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Poor trial representation tied to worse breast cancer survival



Women with early-stage breast cancer who are poorly represented in clinical trials have worse survival than their well-represented peers, according to a real-world analysis.

The study shows that more than half of women with early breast cancer are not well represented in clinical trials because of age, comorbidities, or race, yet they receive therapies based on the results of these trials.

“The most interesting finding is that patients with comorbidities resulting in lab abnormalities that would typically exclude them from receiving medication on a trial are still frequently receiving these medications and have an almost threefold higher mortality,” Gabrielle Rocque, MD, with the division of hematology and oncology, University of Alabama at Birmingham, told this news organization.

“We need to do a deeper dive to better understand what is driving this mortality difference and test specific medications in patients with these conditions to understand the optimal treatment for this population,” Dr. Rocque added.

The study was published Feb. 1 in JCO Oncology Practice.

Many patient groups are not well represented in clinical trials, including patients of color, older patients, and those with comorbidities, and it remains unclear how treatment outcomes may differ among these patients, compared with those who are well represented in trials.

To investigate, Dr. Rocque and colleagues looked at 11,770 women diagnosed with stage I-III breast cancer between 2005 and 2015 in the American Society of Clinical Oncology CancerLinQ database.

White women between 45 and 69 years of age with no comorbid conditions were considered well represented and made up 48% of the cohort.

Non-White women and/or those younger than 45 years or older than 70 were considered under represented and made up 45% of the cohort. The unrepresented group (7%) included women with comorbidities – such as liver disease, renal insufficiency, thrombocytopenia, anemia, or uncontrolled diabetes – or concurrent cancer.

The majority of the women received a high-intensity chemotherapy regimen, including 58% of unrepresented, 66% of underrepresented, and 63% of well-represented patients.

Compared with well-represented women, unrepresented women had a higher risk of death at 5 years (adjusted hazard ratio, 2.71; 95% confidence interval, 2.08-3.52).

Overall, the team found no significant increase in the risk of death at 5 years in underrepresented vs. well-represented women (aHR, 1.19; 95% CI, 0.98-1.45). However, that risk varied with age. Among underrepresented women, those aged 70 and older had more than a twofold higher risk of 5-year mortality (aHR, 2.21), while those younger than 45 had a lower risk of 5-year mortality (aHR, 0.63), compared with those aged 45-69 years.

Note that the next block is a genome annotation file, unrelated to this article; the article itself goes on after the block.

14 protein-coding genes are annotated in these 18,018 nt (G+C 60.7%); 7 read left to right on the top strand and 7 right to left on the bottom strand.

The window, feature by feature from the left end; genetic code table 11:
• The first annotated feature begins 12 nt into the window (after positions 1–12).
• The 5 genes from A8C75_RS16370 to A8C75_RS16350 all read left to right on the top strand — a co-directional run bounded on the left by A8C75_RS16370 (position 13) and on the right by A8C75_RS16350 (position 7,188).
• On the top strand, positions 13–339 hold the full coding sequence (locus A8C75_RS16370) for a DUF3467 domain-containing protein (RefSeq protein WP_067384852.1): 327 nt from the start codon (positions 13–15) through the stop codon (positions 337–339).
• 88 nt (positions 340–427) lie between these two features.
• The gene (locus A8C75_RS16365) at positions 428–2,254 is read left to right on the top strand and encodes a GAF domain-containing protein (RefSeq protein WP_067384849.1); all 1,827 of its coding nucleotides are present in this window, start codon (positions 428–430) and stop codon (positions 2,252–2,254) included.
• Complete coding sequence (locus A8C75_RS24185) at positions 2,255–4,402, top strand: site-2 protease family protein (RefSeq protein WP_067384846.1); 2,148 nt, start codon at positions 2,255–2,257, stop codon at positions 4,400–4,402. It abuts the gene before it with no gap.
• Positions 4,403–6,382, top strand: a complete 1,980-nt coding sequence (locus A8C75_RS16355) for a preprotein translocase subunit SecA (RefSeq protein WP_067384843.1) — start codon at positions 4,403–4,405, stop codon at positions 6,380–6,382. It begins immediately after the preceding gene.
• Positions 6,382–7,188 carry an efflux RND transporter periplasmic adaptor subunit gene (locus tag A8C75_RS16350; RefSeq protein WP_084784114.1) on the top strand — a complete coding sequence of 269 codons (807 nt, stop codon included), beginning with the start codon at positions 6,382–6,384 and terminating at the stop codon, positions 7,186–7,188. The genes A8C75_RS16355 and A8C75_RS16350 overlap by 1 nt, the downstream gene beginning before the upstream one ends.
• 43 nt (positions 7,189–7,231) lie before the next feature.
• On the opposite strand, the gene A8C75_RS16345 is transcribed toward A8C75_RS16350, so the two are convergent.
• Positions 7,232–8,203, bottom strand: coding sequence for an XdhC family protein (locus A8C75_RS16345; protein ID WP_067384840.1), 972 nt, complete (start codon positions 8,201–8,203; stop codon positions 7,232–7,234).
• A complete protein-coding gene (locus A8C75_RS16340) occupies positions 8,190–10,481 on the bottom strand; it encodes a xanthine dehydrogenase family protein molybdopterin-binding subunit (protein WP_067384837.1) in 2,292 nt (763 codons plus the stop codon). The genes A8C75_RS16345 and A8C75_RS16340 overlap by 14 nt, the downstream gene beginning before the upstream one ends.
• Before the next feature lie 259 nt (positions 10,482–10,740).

For three cancer subtypes, unrepresented patients had a greater than twofold higher risk of 5-year mortality, compared with well-represented patients (aHR, 2.50 for HER2-positive disease; aHR, 2.54 for HR-positive/HER2-negative disease; and aHR, 2.75 for triple-negative disease).

Underrepresented patients with HR-positive/HER2-negative disease had a 38% increased risk of 5-year mortality, compared with their well-represented peers (aHR, 1.38). However, there were no significant differences in 5-year mortality for underrepresented vs. well-represented patients with HER2-positive or triple-negative subtypes.

Risky business?

This analysis shows that unrepresented populations receive common treatment regimens at a similar rate as well-represented patients, the researchers note.

“By excluding patients with differing clinical conditions from trials but including them in the population to which drugs can be disseminated, one runs the risk of inadvertently causing injury,” the authors caution.

“To inform the practice of evidence-based medicine in an equitable manner, our findings support a need to both expand clinical trial inclusion criteria and report on clinical trial outcomes by clinical and demographic characteristics,” Dr. Rocque and colleagues conclude.

Charles Shapiro, MD, professor of medicine, hematology, and medical oncology, Icahn School of Medicine at Mount Sinai, New York, is not surprised by the findings of this study.

“We know that clinical trials are too restrictive and include only a selected population largely without comorbidities, but in the real world, people have comorbidities,” Dr. Shapiro, who was not involved in the research, told this news organization.

The study “starkly illustrates” the poorer survival of populations not represented in clinical trials.

“It could be that we need to change clinical trials, maybe ask fewer questions or maybe ask more important questions and loosen the eligibility up, because in the real world, there are people with comorbidities and people who are over 70,” Dr. Shapiro stated.

Are strides being made to change that? “Not really,” Dr. Shapiro said in an interview.

The study was supported by grants from the Robert Wood Johnson Foundation and the American Cancer Society. Dr. Rocque has served as a consultant or advisor for Pfizer; has received research funding from Carevive Systems, Genentech, and Pfizer; and has received travel, accommodations, and expenses from Carevive. Dr. Shapiro has financial relationships with UptoDate, 2nd MD, and Anthenum.

A version of this article first appeared on

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